John Singer Sargent was by no means the only prodigious and successful painter of portraits to the wealthy in the late nineteenth century. Among his close friends was Paul César Helleu (1859–1927) who had started his studies at the École des Beaux-Arts in Paris when he was only sixteen. That same year, Helleu visited the Second Impressionist Exhibition where he met Sargent, Whistler and others. It was Sargent who started Helleu’s career, when he was the first to buy the younger artist’s work, for the astonishing sum of a thousand francs.
As another classically trained painter, who had studied under Jean-Léon Gérôme, Helleu proved as adept at applying pastels as he was with oils.
In 1884, Helleu was commissioned to paint this Portrait of Alice Louis-Guérin, who was only fourteen at the time. They fell in love, and when she turned sixteen they married. She introduced her husband to circles of the wealthy, ensuring that his painting prospered financially.
Helleu’s portrait of Consuelo Vanderbilt, Duchess of Marlborough from about 1900 combines perfect, smooth blending over her face with vigorous mark-making through the fabrics and the ornate frame of the chair, as shown in the detail below. Consuelo Vanderbilt-Balsan, as she became, lived between 1877-1964, so would have been in her early twenties at the time. Daughter of a New York railroad magnate, she married the ninth Duke of Marlborough, Charles Spencer-Churchill, five years earlier, but separated in 1906 and divorced in 1921.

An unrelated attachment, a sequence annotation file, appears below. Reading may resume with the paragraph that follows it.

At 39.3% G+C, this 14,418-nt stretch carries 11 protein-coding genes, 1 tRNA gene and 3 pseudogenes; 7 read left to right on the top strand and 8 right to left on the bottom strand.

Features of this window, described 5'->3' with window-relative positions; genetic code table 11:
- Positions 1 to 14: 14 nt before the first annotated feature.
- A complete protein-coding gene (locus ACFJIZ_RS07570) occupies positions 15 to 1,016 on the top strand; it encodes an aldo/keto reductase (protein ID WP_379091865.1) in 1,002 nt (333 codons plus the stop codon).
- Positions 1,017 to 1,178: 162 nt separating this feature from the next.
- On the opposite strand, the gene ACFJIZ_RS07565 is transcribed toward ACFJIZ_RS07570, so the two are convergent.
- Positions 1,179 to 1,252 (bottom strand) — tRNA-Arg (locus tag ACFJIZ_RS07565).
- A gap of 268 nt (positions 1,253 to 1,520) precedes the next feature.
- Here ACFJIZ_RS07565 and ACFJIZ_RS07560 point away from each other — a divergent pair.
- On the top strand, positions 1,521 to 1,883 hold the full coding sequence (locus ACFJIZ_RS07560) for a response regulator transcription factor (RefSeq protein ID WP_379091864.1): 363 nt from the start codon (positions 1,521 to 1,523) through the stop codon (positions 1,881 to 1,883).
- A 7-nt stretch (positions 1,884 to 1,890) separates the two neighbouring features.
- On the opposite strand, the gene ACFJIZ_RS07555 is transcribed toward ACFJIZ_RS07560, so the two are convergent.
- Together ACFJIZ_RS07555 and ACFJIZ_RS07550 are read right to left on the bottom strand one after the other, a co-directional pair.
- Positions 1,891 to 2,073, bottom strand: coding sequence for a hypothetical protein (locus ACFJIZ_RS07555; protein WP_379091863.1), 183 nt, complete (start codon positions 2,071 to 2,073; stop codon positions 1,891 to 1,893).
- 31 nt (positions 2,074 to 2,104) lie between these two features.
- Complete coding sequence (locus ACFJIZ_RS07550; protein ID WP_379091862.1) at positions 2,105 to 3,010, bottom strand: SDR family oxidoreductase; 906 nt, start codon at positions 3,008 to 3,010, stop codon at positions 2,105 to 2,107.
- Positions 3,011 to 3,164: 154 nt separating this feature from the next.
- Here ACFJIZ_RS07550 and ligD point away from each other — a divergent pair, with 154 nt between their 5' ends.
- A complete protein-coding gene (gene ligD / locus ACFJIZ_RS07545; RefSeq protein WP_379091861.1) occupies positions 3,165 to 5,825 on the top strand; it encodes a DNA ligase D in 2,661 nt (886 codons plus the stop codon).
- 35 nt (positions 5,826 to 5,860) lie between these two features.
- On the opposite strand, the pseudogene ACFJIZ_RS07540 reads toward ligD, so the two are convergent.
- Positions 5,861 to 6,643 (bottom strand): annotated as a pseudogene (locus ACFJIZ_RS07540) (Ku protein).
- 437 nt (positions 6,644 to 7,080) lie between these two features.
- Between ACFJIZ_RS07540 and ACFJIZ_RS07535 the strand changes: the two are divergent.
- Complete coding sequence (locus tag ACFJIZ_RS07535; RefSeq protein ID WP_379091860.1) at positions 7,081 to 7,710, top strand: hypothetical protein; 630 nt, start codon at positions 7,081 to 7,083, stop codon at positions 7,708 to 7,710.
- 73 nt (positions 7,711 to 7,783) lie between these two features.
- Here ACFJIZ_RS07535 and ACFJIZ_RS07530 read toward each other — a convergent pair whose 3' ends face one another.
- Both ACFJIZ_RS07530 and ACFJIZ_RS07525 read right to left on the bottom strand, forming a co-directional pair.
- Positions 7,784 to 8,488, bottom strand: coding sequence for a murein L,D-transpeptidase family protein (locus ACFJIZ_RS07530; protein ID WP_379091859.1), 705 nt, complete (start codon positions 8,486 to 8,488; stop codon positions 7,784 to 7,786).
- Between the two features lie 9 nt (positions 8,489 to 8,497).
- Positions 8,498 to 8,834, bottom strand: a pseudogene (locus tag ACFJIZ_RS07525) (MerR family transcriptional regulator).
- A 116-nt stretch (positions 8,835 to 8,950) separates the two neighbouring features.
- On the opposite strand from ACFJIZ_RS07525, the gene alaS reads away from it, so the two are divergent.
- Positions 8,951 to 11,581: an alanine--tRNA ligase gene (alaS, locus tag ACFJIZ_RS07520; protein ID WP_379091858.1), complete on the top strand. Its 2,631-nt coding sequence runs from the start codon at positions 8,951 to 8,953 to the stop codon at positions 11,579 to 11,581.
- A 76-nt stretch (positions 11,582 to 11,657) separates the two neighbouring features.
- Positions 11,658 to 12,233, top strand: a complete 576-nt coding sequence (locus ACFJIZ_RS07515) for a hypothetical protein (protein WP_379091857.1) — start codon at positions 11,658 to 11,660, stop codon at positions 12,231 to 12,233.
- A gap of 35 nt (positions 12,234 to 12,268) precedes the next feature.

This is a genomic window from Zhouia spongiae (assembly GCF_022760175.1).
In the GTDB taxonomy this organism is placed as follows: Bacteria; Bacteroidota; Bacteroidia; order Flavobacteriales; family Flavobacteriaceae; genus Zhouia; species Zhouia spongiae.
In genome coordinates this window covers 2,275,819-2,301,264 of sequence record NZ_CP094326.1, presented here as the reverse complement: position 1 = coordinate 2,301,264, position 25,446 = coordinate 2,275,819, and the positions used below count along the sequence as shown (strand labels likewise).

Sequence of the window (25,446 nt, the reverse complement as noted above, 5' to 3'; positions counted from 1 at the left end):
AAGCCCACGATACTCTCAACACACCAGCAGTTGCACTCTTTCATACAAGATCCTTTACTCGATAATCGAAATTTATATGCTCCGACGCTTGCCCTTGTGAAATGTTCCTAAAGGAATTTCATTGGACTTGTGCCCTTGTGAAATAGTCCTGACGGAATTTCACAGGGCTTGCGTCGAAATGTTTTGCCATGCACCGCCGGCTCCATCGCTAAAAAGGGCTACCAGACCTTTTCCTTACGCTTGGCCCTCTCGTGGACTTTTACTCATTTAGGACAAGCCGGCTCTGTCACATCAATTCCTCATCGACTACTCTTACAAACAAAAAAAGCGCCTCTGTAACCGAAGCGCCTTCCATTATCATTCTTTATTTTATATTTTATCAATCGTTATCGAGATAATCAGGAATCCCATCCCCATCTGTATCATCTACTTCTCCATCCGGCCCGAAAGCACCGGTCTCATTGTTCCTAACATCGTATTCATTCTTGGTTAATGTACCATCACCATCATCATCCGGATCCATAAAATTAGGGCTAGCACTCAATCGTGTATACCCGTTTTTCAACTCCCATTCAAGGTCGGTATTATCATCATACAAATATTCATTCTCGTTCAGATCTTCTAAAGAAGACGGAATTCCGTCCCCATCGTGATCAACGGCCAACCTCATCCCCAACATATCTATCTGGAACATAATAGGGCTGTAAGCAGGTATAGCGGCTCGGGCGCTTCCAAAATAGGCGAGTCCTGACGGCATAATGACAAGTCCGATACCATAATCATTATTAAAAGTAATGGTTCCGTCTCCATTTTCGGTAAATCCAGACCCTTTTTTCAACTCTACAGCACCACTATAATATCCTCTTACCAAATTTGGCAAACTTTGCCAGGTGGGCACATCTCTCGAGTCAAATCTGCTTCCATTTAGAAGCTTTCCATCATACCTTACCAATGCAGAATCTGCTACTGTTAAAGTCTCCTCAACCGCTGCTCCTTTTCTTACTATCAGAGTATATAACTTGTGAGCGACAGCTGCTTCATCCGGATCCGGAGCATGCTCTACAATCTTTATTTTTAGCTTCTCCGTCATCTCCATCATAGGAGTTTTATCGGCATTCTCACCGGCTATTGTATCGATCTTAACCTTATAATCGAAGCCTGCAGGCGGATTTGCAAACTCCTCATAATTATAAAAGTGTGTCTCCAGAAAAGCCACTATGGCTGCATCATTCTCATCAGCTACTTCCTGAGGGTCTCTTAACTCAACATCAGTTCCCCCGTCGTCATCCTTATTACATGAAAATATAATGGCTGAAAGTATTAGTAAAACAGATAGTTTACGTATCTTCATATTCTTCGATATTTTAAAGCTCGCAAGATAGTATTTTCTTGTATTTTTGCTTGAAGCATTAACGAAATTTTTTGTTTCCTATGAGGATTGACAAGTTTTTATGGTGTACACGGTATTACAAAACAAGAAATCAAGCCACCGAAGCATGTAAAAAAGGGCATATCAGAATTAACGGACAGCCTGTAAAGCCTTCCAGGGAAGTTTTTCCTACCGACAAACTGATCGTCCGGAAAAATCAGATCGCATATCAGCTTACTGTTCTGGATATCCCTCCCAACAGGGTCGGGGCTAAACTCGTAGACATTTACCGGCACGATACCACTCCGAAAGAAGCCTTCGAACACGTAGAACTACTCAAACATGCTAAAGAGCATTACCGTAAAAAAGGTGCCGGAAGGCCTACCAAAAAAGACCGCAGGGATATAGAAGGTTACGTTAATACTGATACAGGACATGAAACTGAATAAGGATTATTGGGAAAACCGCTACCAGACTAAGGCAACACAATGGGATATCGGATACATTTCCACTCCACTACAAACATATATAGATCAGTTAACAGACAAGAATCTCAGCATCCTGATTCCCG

I know nothing about this pastel portrait of Camara painted by Helleu in 1905, other than its unmistakable style. Another of the artist’s early friendships was with the Italian ‘master of swish’, Giovanni Boldini, who like Sargent was on the periphery of Impressionism.
Helleu’s Lady with Flowers from 1910 is more restrained in its strokes of pastel, but adheres to the same formula for portraiture.
In his later pastels, such as this Portrait of a Woman from about 1920, he left strokes unblended across the face, giving the work a more radical look.
The following year, Helleu painted Kathlene Martyn (1921), who performed with the Ziegfeld Follies in New York and later went on to appear in movies.
This undated portrait of a Young Woman with a Black Hat also has more texture in the face, suggesting it’s one of Helleu’s later pastels.
Although primarily a successful portraitist, Helleu also painted other subjects in pastels, including this pot of Arum Lilies.
Paul Helleu realised he had fallen out of touch with the rush of art in the nineteen-twenties. Although so many of his pastels seem to have disappeared, there’s one place where his painting gets a good viewing every day. In 1912, during his second visit to the US, he was commissioned to paint the ceiling decoration in Grand Central Terminal, New York. His night sky with zodiac was covered in the nineteen-thirties, but restored in 1998. It’s such a shame, though, that he couldn’t have painted that in pastels.